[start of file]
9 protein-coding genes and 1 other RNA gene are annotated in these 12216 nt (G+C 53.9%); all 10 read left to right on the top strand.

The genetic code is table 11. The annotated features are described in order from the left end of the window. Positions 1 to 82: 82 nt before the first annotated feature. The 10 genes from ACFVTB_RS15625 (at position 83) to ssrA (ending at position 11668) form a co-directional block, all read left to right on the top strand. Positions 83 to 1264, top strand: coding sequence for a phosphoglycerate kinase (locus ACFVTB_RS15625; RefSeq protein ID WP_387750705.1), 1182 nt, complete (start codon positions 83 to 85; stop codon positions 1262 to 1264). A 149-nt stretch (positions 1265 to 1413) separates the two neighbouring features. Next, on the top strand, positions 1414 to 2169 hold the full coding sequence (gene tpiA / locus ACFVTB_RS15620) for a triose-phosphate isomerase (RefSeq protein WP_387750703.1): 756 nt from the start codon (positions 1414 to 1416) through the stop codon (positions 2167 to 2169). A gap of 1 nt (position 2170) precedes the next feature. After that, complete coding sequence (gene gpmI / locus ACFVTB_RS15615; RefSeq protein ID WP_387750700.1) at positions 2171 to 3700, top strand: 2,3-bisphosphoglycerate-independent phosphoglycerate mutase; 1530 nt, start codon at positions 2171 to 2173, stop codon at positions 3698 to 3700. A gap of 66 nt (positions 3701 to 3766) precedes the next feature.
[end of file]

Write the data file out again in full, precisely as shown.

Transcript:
9 protein-coding genes and 1 other RNA gene are annotated in these 12216 nt (G+C 53.9%); all 10 read left to right on the top strand.

The genetic code is table 11. The annotated features are described in order from the left end of the window. Positions 1 to 82: 82 nt before the first annotated feature. The 10 genes from ACFVTB_RS15625 (at position 83) to ssrA (ending at position 11668) form a co-directional block, all read left to right on the top strand. Positions 83 to 1264, top strand: coding sequence for a phosphoglycerate kinase (locus ACFVTB_RS15625; RefSeq protein ID WP_387750705.1), 1182 nt, complete (start codon positions 83 to 85; stop codon positions 1262 to 1264). A 149-nt stretch (positions 1265 to 1413) separates the two neighbouring features. Next, on the top strand, positions 1414 to 2169 hold the full coding sequence (gene tpiA / locus ACFVTB_RS15620) for a triose-phosphate isomerase (RefSeq protein WP_387750703.1): 756 nt from the start codon (positions 1414 to 1416) through the stop codon (positions 2167 to 2169). A gap of 1 nt (position 2170) precedes the next feature. After that, complete coding sequence (gene gpmI / locus ACFVTB_RS15615; RefSeq protein ID WP_387750700.1) at positions 2171 to 3700, top strand: 2,3-bisphosphoglycerate-independent phosphoglycerate mutase; 1530 nt, start codon at positions 2171 to 2173, stop codon at positions 3698 to 3700. A gap of 66 nt (positions 3701 to 3766) precedes the next feature.